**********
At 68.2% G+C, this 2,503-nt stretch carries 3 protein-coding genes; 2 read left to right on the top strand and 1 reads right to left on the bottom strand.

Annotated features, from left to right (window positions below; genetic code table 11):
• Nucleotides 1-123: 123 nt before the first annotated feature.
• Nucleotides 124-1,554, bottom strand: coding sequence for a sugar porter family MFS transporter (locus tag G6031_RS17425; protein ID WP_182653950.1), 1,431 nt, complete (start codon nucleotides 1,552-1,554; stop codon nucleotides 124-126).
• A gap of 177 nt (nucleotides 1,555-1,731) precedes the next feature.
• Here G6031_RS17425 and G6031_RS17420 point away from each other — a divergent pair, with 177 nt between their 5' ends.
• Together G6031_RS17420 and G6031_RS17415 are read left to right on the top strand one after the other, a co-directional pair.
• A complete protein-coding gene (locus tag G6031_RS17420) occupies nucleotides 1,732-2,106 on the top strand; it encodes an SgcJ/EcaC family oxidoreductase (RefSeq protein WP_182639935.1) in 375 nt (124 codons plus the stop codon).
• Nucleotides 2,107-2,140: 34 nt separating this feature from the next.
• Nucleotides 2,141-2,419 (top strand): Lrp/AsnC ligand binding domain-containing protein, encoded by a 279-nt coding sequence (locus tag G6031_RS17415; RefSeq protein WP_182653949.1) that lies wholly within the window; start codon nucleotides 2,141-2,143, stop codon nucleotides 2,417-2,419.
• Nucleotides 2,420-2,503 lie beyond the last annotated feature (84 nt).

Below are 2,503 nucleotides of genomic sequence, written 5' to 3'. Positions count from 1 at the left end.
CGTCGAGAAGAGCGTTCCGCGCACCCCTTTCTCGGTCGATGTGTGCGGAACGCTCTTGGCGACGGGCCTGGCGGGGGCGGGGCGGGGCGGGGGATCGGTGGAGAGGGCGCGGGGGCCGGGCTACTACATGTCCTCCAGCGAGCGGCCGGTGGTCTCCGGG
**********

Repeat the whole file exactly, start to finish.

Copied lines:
At 68.2% G+C, this 2,503-nt stretch carries 3 protein-coding genes; 2 read left to right on the top strand and 1 reads right to left on the bottom strand.

Annotated features, from left to right (window positions below; genetic code table 11):
• Nucleotides 1-123: 123 nt before the first annotated feature.
• Nucleotides 124-1,554, bottom strand: coding sequence for a sugar porter family MFS transporter (locus tag G6031_RS17425; protein ID WP_182653950.1), 1,431 nt, complete (start codon nucleotides 1,552-1,554; stop codon nucleotides 124-126).
• A gap of 177 nt (nucleotides 1,555-1,731) precedes the next feature.
• Here G6031_RS17425 and G6031_RS17420 point away from each other — a divergent pair, with 177 nt between their 5' ends.
• Together G6031_RS17420 and G6031_RS17415 are read left to right on the top strand one after the other, a co-directional pair.
• A complete protein-coding gene (locus tag G6031_RS17420) occupies nucleotides 1,732-2,106 on the top strand; it encodes an SgcJ/EcaC family oxidoreductase (RefSeq protein WP_182639935.1) in 375 nt (124 codons plus the stop codon).
• Nucleotides 2,107-2,140: 34 nt separating this feature from the next.
• Nucleotides 2,141-2,419 (top strand): Lrp/AsnC ligand binding domain-containing protein, encoded by a 279-nt coding sequence (locus tag G6031_RS17415; RefSeq protein WP_182653949.1) that lies wholly within the window; start codon nucleotides 2,141-2,143, stop codon nucleotides 2,417-2,419.
• Nucleotides 2,420-2,503 lie beyond the last annotated feature (84 nt).

Below are 2,503 nucleotides of genomic sequence, written 5' to 3'. Positions count from 1 at the left end.
CGTCGAGAAGAGCGTTCCGCGCACCCCTTTCTCGGTCGATGTGTGCGGAACGCTCTTGGCGACGGGCCTGGCGGGGGCGGGGCGGGGCGGGGGATCGGTGGAGAGGGCGCGGGGGCCGGGCTACTACATGTCCTCCAGCGAGCGGCCGGTGGTCTCCGGG